Recent studies have found that hormones produced inside the womb play a pivotal role in the early stages of pregnancy. It was previously thought this vital role was carried out solely by hormone signals from the ovary but new research has found that ‘male’ hormones (androgens) help to prepare the womb lining to encourage a successful pregnancy.
In our study, we wanted to understand how the signals inside the womb lining affected the early stages of pregnancy. In fact, we found that androgens can act in two key ways; by acting as a direct signal in the womb but also by being converted into ‘female’ hormones (estrogens) in the early stages of pregnancy. We found that estrogens within the womb signal to cells that control blood vessel development which is essential for promoting exchange of nutrients between mother and baby.
So amazingly, androgens seem to provide a delicate balance to control key changes in the womb in pregnancy. However as fewer of these key hormones are produced as women age, this could partly explain why some older women find it difficult to conceive. Our research is now focussing on how changes in the availability of androgens can affect the way the womb lining prepares for pregnancy. We hope to be able to apply this new understanding to improve fertility treatments which in the future may mean that older women seeking motherhood may have a better chance of successfully conceiving.
Earlier this year, the Endocrine Society and the Endocrine Society of Australia published a paper titled ‘Career advancement: Meeting the challenges confronting the next generation of endocrinologists and endocrine scientists‘. Endocrinologists are facing challenges in reduced funding, competing responsibilities and gender issues. Giving us the personal side of the story, Australian prostate cancer researcher Luke Selth tells us about the ups and downs of life as a young lab head…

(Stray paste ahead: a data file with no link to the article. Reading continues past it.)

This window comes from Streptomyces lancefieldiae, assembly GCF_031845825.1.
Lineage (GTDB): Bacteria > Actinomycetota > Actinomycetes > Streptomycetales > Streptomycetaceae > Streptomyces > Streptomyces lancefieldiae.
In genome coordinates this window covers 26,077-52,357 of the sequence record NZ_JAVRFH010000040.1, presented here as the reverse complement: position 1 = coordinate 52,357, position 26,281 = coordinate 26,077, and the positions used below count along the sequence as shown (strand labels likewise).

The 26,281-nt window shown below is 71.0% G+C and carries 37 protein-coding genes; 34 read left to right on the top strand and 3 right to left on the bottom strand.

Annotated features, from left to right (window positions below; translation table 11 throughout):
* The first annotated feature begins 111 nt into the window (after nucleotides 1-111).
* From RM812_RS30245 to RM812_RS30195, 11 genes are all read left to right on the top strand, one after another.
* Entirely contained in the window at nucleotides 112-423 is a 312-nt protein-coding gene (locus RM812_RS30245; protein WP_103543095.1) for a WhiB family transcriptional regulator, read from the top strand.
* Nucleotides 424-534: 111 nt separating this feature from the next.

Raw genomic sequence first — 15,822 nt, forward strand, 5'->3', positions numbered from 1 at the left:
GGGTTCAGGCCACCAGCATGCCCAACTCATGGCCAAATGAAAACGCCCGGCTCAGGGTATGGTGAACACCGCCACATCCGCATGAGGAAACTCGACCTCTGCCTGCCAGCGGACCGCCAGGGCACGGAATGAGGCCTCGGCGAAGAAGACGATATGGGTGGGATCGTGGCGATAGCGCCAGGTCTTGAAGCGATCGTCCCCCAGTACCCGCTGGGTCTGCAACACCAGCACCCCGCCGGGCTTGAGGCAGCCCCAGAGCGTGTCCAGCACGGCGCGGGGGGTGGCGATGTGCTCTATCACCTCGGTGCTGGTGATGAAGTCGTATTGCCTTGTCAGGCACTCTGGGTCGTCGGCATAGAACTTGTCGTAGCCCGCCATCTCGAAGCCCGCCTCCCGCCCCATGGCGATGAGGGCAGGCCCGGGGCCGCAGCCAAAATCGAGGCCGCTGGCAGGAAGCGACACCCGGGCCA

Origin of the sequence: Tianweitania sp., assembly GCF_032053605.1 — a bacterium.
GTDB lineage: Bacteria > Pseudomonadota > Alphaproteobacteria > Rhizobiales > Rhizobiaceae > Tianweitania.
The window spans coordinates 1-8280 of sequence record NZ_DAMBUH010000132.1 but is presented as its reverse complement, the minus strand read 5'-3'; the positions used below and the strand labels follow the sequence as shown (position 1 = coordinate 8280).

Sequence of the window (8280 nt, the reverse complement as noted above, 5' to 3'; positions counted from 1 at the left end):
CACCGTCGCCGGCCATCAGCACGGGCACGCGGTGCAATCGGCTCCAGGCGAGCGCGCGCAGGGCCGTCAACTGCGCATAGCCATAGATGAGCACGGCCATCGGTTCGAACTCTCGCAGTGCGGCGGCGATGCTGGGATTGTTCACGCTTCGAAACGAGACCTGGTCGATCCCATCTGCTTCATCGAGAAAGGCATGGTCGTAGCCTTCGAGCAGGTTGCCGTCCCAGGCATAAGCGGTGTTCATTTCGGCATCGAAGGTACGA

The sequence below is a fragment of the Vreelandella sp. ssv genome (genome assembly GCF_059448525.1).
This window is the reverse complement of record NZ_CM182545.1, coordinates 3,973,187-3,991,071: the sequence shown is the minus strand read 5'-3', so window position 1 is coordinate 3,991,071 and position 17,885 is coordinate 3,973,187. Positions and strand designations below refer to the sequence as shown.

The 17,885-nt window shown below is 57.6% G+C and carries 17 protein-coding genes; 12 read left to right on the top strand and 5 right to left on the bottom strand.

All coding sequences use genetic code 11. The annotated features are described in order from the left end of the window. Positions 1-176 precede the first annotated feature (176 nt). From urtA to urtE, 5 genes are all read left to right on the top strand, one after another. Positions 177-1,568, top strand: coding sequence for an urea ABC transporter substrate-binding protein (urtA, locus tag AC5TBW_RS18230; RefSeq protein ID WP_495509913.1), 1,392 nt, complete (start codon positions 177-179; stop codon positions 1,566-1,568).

“As I sit down to write this, there is a foul odour permeating my cancer research lab. I know what you’re thinking: one of the PhD students has left a Bunsen burner on and I’m on butane high. I wish it was so simple.
No, the stench is a heady mixture of stress and worry. I am expecting the outcomes of two National Health and Medical Research Council (NHMRC) Project Grant applications this week. We also have two research papers currently under review at a prominent journal in the field of cancer biology (seriously, how can it take 62 days to review a paper?).
It feels as though the next week could literally make or break my career. Is this an exaggeration? Well, no, actually. Let me break it down for you…
The grant applications
My lab’s research is focused on identifying the molecular mechanisms underlying prostate cancer progression, and developing new therapeutic strategies for this important disease. Both of my Project Grant applications are in this field and, realistically, there’s every chance neither will be funded.
I’d like to stress that this isn’t because they are bad applications. ‘You’re biased’, I hear you muttering, and I can’t argue with that – of course everyone thinks their own research is the most novel and exciting. However, I have evidence to back this notion up: both have made it through the dreaded ‘Not for further consideration’ cut, which means they were ranked in the top 50% of applications.